He was there for a reason

From my latest book, “Stories of Pensacola’s Finest” It was beautiful May Sunday on the beach. Anthony, an excellent swimmer, went to the water’s edge to see about taking a dip. “No, the rip current is too rough. We need to stay out.” “Somebody’s drowning!” she yelled. “What?” “Anthony, somebody is drowning!” “I suddenly heardContinue reading “He was there for a reason”

New Book

Old Police Stories, LLC announces the latest book from Sgt. Mike Simmons, “Stories of Pensacola’s Finest.” “The Pensacola Police Department is one of the oldest and most distinguished departments in the United States. Throughout its long and rich history, many stories are made by the officers who are in the community every day. Some ofContinue reading “New Book”

Police Motorcycle Sidecars

Sidecars have been used with motorcycles for many years. As a matter of fact, the sidecar came before the motorcycle. The first sidecar was produced in 1893 by French Army officer Jean Bertoux for a bicycle. The Graham Brothers first began making sidecars for motorcycles in 1903. It wasn’t long before the practicality of aContinue reading “Police Motorcycle Sidecars”

Three Brave Officers

From Mike Simmons’ new book: Stories of Pensacola’s Finest Hawkshaw. hawk.shaw /ˈhôkˌSHô/- a detective; a gumshoe. – brings to mind a dark, dimly lit street and a man wearing a fedora in a London Fog overcoat – kinda like Humphrey Bogart. But in Pensacola, the word has a different meaning. Long before the Europeans landedContinue reading “Three Brave Officers”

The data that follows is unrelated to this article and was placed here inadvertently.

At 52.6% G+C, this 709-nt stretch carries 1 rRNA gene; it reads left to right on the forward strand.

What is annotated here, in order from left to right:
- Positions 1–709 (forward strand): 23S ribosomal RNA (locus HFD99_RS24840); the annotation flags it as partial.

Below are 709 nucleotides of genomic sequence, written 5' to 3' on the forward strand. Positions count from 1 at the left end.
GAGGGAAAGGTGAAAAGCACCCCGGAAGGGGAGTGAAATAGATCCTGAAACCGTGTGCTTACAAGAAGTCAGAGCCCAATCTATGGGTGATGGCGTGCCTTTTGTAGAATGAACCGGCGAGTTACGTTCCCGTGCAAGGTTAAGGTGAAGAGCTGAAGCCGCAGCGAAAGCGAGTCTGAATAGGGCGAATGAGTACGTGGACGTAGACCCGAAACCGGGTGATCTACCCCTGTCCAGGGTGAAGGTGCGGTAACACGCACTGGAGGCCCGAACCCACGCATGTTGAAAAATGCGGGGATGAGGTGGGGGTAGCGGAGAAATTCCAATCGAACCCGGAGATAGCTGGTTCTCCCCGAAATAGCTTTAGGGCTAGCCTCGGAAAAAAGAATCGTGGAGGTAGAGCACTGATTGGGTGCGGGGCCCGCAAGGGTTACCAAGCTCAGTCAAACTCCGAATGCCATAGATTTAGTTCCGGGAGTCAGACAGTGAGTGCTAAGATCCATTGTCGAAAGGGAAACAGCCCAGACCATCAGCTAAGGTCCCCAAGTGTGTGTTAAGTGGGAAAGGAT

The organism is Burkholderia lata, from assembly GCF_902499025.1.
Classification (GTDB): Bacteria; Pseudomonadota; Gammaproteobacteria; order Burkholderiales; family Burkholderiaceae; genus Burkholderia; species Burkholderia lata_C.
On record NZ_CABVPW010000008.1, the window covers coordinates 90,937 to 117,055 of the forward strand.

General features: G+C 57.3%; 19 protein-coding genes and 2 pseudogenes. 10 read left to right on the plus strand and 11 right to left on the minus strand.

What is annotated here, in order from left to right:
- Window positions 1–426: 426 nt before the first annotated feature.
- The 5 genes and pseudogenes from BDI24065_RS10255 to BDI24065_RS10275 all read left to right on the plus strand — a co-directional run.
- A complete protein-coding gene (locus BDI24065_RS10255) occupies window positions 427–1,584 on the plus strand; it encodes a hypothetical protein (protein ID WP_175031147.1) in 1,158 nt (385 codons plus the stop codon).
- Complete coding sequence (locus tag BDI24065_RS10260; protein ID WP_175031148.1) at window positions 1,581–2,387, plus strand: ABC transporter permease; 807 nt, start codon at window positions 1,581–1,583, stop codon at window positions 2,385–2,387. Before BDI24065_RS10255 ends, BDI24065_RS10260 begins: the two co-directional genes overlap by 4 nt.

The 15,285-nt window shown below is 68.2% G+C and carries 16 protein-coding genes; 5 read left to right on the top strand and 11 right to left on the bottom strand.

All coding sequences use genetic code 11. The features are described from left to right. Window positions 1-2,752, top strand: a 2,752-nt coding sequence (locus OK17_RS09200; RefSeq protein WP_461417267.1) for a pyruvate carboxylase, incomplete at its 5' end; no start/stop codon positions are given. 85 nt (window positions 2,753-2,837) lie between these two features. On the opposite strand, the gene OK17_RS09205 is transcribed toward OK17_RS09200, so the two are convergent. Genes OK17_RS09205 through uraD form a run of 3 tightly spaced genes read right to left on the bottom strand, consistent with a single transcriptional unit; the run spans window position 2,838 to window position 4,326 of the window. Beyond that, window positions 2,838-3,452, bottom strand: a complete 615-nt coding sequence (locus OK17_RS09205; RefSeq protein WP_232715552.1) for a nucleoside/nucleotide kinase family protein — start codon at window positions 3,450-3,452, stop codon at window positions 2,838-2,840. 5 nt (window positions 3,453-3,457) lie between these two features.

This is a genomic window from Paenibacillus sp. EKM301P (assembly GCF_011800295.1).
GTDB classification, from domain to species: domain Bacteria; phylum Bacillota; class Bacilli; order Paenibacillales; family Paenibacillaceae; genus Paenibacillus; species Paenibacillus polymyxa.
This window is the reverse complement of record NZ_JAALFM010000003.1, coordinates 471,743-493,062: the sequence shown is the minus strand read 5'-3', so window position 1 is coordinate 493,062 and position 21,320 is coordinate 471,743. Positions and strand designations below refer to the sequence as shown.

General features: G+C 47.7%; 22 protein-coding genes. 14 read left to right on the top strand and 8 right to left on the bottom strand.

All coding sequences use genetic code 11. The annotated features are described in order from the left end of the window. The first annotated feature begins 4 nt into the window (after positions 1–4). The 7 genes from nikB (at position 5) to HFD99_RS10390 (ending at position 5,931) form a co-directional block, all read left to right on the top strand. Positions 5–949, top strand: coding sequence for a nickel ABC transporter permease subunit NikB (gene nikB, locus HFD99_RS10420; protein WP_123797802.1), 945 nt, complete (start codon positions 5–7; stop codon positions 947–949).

The First Female Captain of the Pensacola Police

An excerpt from my book Pensacola’s Finest. Kristin Brown joined the Pensacola Police Department in 1996 as a cadet. From cadet to officer to sergeant and, on July 31, 2015, she was the first female promoted to lieutenant. On May 23, 2017, she was pinned as the first female captain of the department.  On AugustContinue reading “The First Female Captain of the Pensacola Police”

End of Watch

The Death of Pensacola Police Officer John William Robert Gordon: September 22, 1889             When a police officer dies, the whole community feels the effect. When an officer is killed in the line a duty, a strange phenomenon occurs. The citizens in the community feel a loss, and the department members feel like a memberContinue reading “End of Watch”

Now the World Seems Sad

From my new book “Stories of Pensacola’s Finest” coming soon… “Now the world seems sad,” was the reaction of six-year-old Peter Drasutis. The wisdom of his words went beyond what even he imagined. Little Peter was a neighbor of Junavis Smith. She was the kind lady that lived down the street. She always smiled andContinue reading “Now the World Seems Sad”

Comrades

Monday, June 5, 1944, 10:40 pm, England’s southern coast: Thirty-three-year-old Red Dickson was lying in his bunk, just thinking…and wondering…and reminiscing. For there was nothing else to do. “It has been about a month since we got here” he thought. “I don’t mind fighting, but the waiting is killing me! It’s terrifying! I’m just aContinue reading “Comrades”

How Potatoes led to Bagpipes at Police Officers’ Funerals

An extension of the Honor Guard, the bagpipes are played at officers’ funerals.  When police honors are requested at a law enforcement officer’s funeral, several services are offered. The PPD offers pall bearers, an honor guard over the casket during the wake and during the funeral, folding and presentation of the U. S. Flag atContinue reading “How Potatoes led to Bagpipes at Police Officers’ Funerals”

The Admiral

He was born January 12, 1891 in Harrisburg, Pennsylvania. In 1908, he was accepted into the U. S. Naval Academy, graduating in 1912. Charles P. Mason was officially an Annapolis Midshipman. World War 1, known as “The Great War,” broke out in 1914. However, President Wilson declared the United States would remain neutral. But inContinue reading “The Admiral”

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